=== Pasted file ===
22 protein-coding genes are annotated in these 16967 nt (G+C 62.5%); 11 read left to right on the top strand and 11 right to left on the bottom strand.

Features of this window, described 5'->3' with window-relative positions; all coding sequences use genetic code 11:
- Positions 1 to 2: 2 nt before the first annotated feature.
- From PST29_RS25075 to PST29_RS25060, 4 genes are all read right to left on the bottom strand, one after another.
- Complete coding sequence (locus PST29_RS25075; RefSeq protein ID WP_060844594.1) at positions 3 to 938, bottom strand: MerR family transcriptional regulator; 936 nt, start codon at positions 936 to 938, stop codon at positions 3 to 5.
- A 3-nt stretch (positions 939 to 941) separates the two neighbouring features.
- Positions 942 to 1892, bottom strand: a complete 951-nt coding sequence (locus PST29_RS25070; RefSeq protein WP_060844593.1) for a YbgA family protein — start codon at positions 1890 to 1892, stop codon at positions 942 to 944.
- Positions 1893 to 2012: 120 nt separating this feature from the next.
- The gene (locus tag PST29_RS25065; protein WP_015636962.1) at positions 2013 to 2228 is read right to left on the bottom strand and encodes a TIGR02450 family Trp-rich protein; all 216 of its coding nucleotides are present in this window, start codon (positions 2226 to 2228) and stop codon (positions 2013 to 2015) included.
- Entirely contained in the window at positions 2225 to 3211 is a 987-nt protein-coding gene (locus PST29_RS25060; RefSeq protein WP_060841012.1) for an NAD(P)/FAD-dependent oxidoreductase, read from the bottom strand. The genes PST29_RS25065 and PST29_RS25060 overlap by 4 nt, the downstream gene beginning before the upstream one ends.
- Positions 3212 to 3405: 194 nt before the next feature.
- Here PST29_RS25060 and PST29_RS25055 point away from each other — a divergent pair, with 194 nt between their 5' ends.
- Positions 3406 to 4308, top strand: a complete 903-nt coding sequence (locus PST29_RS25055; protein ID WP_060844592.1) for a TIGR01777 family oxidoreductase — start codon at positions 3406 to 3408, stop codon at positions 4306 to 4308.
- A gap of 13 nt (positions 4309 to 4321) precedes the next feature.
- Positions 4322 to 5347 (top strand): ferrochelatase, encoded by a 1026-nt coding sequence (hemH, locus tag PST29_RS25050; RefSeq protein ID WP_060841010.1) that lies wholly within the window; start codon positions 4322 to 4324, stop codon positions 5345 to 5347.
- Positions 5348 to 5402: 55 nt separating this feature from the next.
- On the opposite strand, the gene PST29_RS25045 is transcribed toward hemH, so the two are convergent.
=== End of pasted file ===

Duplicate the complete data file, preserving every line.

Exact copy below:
22 protein-coding genes are annotated in these 16967 nt (G+C 62.5%); 11 read left to right on the top strand and 11 right to left on the bottom strand.

Features of this window, described 5'->3' with window-relative positions; all coding sequences use genetic code 11:
- Positions 1 to 2: 2 nt before the first annotated feature.
- From PST29_RS25075 to PST29_RS25060, 4 genes are all read right to left on the bottom strand, one after another.
- Complete coding sequence (locus PST29_RS25075; RefSeq protein ID WP_060844594.1) at positions 3 to 938, bottom strand: MerR family transcriptional regulator; 936 nt, start codon at positions 936 to 938, stop codon at positions 3 to 5.
- A 3-nt stretch (positions 939 to 941) separates the two neighbouring features.
- Positions 942 to 1892, bottom strand: a complete 951-nt coding sequence (locus PST29_RS25070; RefSeq protein WP_060844593.1) for a YbgA family protein — start codon at positions 1890 to 1892, stop codon at positions 942 to 944.
- Positions 1893 to 2012: 120 nt separating this feature from the next.
- The gene (locus tag PST29_RS25065; protein WP_015636962.1) at positions 2013 to 2228 is read right to left on the bottom strand and encodes a TIGR02450 family Trp-rich protein; all 216 of its coding nucleotides are present in this window, start codon (positions 2226 to 2228) and stop codon (positions 2013 to 2015) included.
- Entirely contained in the window at positions 2225 to 3211 is a 987-nt protein-coding gene (locus PST29_RS25060; RefSeq protein WP_060841012.1) for an NAD(P)/FAD-dependent oxidoreductase, read from the bottom strand. The genes PST29_RS25065 and PST29_RS25060 overlap by 4 nt, the downstream gene beginning before the upstream one ends.
- Positions 3212 to 3405: 194 nt before the next feature.
- Here PST29_RS25060 and PST29_RS25055 point away from each other — a divergent pair, with 194 nt between their 5' ends.
- Positions 3406 to 4308, top strand: a complete 903-nt coding sequence (locus PST29_RS25055; protein ID WP_060844592.1) for a TIGR01777 family oxidoreductase — start codon at positions 3406 to 3408, stop codon at positions 4306 to 4308.
- A gap of 13 nt (positions 4309 to 4321) precedes the next feature.
- Positions 4322 to 5347 (top strand): ferrochelatase, encoded by a 1026-nt coding sequence (hemH, locus tag PST29_RS25050; RefSeq protein ID WP_060841010.1) that lies wholly within the window; start codon positions 4322 to 4324, stop codon positions 5345 to 5347.
- Positions 5348 to 5402: 55 nt separating this feature from the next.
- On the opposite strand, the gene PST29_RS25045 is transcribed toward hemH, so the two are convergent.